drive off range rover

A dramatic rise in the theft of petrol and diesel from garage forecourts has been reported by the RAC Foundation, and follows data released by the British Oil Security Syndicate (BOSS), last month, which revealed that incidents of unpaid fuel had reached their highest level since 2015.

In response to a Freedom of Information request made by the RAC Foundation, the DVLA revealed that in the third quarter (July – September) of 2023, it received 39,563 requests for vehicle keeper data in relation to fuel theft. The figures represent a 77% rise compared to the 22,335 requests received in the same quarter in 2022; and 362% higher than the 8,558 requests the DVLA dealt with in in the same quarter in 2019, before the Covid pandemic.

The RAC Foundation reports that the majority of these thefts are likely to be related to drive-offs (where people fill up their tanks on the forecourt with no intention of paying before they leave), as opposed to ‘no means of payment events’ where drivers refuel but then realise they can’t pay - they may have forgotten their wallets etc - and will be given time to pay what they owe.

Figures from BOSS revealed that the average annual financial loss caused by fuel theft is £10,500 per site.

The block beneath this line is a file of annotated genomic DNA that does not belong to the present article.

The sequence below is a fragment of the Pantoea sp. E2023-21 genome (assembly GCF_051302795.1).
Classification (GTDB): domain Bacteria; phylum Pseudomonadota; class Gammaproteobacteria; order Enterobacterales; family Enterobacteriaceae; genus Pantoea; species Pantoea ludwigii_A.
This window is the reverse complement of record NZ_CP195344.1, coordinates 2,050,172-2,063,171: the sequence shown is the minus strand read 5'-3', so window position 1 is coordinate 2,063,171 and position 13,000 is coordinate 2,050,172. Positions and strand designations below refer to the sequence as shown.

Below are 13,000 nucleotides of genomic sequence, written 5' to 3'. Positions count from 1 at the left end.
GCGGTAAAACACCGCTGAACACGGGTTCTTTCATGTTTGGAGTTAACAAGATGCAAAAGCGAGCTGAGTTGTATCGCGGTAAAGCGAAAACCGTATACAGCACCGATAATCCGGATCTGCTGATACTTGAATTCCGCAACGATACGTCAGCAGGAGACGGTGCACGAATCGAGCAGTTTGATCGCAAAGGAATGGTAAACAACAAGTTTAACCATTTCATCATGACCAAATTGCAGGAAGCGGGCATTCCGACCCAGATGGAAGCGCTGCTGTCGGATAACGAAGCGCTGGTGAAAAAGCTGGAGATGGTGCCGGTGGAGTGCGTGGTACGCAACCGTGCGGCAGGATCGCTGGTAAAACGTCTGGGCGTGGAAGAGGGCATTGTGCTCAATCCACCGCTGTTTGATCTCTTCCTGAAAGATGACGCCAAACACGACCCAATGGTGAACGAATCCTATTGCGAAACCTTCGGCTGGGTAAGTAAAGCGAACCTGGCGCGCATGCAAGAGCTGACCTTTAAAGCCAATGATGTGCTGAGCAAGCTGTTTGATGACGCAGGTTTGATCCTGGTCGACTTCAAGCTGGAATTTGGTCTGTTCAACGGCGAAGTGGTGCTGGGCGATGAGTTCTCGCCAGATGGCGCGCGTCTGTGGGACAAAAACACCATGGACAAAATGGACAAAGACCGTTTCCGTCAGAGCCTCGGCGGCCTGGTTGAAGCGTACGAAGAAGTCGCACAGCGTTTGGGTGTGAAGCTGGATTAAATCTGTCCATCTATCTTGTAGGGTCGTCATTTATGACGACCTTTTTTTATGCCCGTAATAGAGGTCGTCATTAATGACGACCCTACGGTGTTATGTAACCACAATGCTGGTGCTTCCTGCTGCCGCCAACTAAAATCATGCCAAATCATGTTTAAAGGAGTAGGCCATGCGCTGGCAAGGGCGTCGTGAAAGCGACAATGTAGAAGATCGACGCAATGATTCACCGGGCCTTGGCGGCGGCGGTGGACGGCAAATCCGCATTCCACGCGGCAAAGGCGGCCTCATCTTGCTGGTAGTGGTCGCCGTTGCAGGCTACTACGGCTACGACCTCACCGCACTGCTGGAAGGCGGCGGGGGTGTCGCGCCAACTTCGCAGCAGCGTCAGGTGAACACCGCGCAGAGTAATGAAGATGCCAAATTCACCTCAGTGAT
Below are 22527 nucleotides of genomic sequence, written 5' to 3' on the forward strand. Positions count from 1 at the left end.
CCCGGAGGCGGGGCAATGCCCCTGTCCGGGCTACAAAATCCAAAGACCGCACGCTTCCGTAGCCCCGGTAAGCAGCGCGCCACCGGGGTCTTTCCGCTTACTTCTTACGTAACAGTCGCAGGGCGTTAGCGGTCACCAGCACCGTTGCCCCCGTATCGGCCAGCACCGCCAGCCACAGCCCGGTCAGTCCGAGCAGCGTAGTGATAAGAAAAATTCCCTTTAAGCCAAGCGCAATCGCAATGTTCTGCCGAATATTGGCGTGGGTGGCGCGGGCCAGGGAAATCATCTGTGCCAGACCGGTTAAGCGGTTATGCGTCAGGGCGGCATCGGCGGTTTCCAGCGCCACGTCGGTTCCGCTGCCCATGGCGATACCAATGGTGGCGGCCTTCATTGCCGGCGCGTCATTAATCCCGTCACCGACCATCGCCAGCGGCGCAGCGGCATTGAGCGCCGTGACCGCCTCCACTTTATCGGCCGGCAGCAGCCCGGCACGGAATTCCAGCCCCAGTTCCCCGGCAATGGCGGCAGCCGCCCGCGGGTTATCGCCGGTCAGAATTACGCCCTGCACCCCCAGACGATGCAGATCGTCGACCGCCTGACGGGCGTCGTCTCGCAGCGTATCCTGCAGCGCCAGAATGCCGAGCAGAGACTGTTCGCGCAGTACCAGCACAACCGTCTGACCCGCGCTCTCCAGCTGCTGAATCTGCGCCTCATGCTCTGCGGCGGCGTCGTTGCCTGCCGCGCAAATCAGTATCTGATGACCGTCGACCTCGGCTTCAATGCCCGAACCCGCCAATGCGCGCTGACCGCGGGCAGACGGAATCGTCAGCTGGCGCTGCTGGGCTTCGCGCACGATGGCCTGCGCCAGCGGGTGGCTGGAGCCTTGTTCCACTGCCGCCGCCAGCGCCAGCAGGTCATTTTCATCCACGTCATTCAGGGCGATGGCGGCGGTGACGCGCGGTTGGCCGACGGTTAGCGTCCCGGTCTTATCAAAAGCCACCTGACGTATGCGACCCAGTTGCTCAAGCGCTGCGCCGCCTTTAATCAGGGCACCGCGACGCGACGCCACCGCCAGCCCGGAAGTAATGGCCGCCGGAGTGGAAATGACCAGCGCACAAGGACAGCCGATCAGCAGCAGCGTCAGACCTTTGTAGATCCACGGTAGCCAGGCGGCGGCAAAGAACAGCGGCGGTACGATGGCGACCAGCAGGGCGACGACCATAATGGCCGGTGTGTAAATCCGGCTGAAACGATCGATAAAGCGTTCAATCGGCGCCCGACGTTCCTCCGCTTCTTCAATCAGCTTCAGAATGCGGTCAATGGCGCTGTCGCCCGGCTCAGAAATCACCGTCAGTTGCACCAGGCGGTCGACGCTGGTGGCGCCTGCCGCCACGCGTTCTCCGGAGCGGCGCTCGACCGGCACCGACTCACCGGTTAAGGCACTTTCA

The maximum penalty for those found guilty of Making Off Without Payment, an offence under the Theft Act 1978, is two years in prison and/or an unlimited fine.

Steve Gooding, director of the RAC Foundation, said: “Among all the recent media attention given to the epidemic of shoplifting it should probably come as no surprise to find that the theft of petrol and diesel from forecourts looks to be a big and growing problem, and these figures might only hint at a much bigger issue.

“While it may be that the cost-of-living crisis is tempting some people to risk driving off without paying, the real headache for fuel suppliers is if this is a sign of more systematic criminal activity.

“The message to anyone tempted to bilk the service station must be ‘don’t fill up if you can’t pay up’ because getting caught is a real possibility, and financial losses to companies ultimately lead to higher prices for us all.”